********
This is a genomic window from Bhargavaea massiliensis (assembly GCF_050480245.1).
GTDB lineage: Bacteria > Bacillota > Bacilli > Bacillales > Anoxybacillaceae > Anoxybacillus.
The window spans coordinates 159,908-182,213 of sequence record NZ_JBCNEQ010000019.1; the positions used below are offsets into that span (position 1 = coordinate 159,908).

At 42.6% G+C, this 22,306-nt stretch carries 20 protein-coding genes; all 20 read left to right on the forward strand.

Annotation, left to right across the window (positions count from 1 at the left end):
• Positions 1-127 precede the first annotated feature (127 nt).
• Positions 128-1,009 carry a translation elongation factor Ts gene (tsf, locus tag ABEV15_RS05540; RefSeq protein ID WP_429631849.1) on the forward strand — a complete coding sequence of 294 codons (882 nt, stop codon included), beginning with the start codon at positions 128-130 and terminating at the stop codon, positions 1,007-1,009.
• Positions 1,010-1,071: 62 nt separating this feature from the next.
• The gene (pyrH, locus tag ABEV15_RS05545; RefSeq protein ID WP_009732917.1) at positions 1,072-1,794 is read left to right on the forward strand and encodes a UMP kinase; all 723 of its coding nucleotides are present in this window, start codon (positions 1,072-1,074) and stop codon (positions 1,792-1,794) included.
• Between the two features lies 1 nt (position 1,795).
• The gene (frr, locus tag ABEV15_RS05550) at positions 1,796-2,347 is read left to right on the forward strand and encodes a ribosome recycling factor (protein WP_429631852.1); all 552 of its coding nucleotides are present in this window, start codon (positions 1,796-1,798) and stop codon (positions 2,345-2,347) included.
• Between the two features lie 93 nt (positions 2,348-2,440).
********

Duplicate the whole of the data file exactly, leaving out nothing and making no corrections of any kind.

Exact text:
This is a genomic window from Bhargavaea massiliensis (assembly GCF_050480245.1).
GTDB lineage: Bacteria > Bacillota > Bacilli > Bacillales > Anoxybacillaceae > Anoxybacillus.
The window spans coordinates 159,908-182,213 of sequence record NZ_JBCNEQ010000019.1; the positions used below are offsets into that span (position 1 = coordinate 159,908).

At 42.6% G+C, this 22,306-nt stretch carries 20 protein-coding genes; all 20 read left to right on the forward strand.

Annotation, left to right across the window (positions count from 1 at the left end):
• Positions 1-127 precede the first annotated feature (127 nt).
• Positions 128-1,009 carry a translation elongation factor Ts gene (tsf, locus tag ABEV15_RS05540; RefSeq protein ID WP_429631849.1) on the forward strand — a complete coding sequence of 294 codons (882 nt, stop codon included), beginning with the start codon at positions 128-130 and terminating at the stop codon, positions 1,007-1,009.
• Positions 1,010-1,071: 62 nt separating this feature from the next.
• The gene (pyrH, locus tag ABEV15_RS05545; RefSeq protein ID WP_009732917.1) at positions 1,072-1,794 is read left to right on the forward strand and encodes a UMP kinase; all 723 of its coding nucleotides are present in this window, start codon (positions 1,072-1,074) and stop codon (positions 1,792-1,794) included.
• Between the two features lies 1 nt (position 1,795).
• The gene (frr, locus tag ABEV15_RS05550) at positions 1,796-2,347 is read left to right on the forward strand and encodes a ribosome recycling factor (protein WP_429631852.1); all 552 of its coding nucleotides are present in this window, start codon (positions 1,796-1,798) and stop codon (positions 2,345-2,347) included.
• Between the two features lie 93 nt (positions 2,348-2,440).